MITSUBISHI SEEKS EARLY RETIREMENT FOR 600 JAPANESE WORKERS
Mitsubishi Motors Corp. is considering seeking the early retirement of 500 to 600 workers starting in mid-November as part of the Japanese automaker's restructuring plan due to a sales slump amid the coronavirus pandemic, sources close to the matter said Friday.
Under its midterm business plan revealed in July, Mitsubishi Motors aims to reduce labor costs as part of efforts to cut overall costs by more than 20 percent so as to improve its financial standing, Mainichi Shimbun said.
Workers aged 45 or older, including those in management posts, in the company's Tokyo headquarters as well as factories in Aichi and Okayama prefectures are subject to the planned early retirement, the sources said.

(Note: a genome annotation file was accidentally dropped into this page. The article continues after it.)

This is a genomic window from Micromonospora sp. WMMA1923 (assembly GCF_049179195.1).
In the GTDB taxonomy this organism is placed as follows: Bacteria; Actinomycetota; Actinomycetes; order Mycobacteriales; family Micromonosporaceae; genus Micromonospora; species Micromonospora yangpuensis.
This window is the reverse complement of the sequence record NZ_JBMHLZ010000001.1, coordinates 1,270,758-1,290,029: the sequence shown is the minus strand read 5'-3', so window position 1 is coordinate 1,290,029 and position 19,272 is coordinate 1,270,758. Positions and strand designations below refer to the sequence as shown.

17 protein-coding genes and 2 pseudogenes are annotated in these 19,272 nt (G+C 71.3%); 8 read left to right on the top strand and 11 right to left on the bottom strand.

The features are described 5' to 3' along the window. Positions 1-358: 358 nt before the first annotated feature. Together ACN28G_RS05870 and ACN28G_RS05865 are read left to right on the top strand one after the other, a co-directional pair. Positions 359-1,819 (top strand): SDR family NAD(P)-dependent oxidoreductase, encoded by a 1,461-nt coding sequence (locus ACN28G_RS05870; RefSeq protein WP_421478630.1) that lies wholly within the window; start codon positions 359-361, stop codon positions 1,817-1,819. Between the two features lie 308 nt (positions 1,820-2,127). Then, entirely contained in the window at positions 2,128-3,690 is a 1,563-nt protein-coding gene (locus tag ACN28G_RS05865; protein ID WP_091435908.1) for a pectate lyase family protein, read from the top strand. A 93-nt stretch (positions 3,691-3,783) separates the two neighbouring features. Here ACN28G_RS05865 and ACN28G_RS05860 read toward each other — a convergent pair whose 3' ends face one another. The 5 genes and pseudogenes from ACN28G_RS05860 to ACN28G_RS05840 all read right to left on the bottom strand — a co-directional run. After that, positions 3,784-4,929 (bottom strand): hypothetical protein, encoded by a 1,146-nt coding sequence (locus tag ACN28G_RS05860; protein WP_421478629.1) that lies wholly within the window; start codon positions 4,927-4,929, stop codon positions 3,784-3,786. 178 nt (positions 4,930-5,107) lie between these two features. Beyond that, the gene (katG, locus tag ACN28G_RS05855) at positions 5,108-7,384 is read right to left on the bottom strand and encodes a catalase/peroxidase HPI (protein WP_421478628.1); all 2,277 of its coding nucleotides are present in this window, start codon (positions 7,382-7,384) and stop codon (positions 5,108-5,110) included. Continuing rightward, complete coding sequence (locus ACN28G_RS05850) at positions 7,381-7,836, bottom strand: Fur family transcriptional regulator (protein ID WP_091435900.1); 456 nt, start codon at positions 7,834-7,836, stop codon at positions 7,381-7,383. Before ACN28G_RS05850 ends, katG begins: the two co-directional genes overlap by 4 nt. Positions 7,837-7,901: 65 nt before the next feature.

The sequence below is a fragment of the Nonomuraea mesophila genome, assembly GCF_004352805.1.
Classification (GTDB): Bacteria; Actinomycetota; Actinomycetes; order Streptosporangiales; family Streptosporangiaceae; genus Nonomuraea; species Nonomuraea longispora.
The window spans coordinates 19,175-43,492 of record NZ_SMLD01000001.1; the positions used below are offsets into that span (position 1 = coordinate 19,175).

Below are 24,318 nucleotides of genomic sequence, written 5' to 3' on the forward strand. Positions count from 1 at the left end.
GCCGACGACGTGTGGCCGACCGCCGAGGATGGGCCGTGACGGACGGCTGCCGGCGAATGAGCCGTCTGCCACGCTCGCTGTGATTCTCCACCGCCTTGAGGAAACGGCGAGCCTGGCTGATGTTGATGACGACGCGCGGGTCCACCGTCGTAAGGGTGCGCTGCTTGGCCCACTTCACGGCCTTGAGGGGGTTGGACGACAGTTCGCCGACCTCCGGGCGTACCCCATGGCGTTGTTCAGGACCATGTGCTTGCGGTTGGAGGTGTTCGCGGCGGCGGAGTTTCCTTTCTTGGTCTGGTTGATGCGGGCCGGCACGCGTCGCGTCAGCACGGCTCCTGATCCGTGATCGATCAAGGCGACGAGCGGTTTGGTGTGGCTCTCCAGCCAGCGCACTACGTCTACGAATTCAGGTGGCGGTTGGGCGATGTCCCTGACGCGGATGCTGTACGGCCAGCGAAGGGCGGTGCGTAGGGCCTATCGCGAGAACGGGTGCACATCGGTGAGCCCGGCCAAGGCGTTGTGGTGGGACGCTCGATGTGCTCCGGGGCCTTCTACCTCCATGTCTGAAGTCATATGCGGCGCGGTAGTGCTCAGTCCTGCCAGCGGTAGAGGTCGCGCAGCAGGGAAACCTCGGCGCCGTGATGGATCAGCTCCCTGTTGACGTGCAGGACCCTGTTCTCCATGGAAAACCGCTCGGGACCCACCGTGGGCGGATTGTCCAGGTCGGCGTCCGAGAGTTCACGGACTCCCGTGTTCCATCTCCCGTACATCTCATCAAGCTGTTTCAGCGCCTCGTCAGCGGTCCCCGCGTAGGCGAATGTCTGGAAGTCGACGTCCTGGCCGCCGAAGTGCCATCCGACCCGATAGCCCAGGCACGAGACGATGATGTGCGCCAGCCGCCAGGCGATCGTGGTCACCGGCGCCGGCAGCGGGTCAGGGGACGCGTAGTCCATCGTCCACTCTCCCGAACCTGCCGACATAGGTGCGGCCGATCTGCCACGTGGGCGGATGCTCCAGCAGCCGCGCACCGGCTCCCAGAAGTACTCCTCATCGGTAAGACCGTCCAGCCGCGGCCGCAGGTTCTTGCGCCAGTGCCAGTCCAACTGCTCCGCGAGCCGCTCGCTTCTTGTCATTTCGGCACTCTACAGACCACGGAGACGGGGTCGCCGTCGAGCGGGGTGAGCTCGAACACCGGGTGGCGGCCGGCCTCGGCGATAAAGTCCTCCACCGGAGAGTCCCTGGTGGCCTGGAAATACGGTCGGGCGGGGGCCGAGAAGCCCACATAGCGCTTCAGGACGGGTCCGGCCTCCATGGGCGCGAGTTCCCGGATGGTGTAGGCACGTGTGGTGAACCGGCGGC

Mitsubishi Motors, which forms a three-way alliance with Nissan Motor Co. and Renault SA, had a work force of some 14,000 as of March on a parent company basis. The domestic vehicle output of Mitsubishi Motors plunged 69.1 percent in July from a year earlier, the largest drop among eight major Japanese automakers. The company is expected to incur a net loss of 360 billion yen ($3.4 billion) in the current business year through next March. In an attempt to strengthen its profitability, Mitsubishi Motors is trying to put more business resources into the Southeast Asian market, making the best of the three-way alliance, Kyodo news agency also reported.
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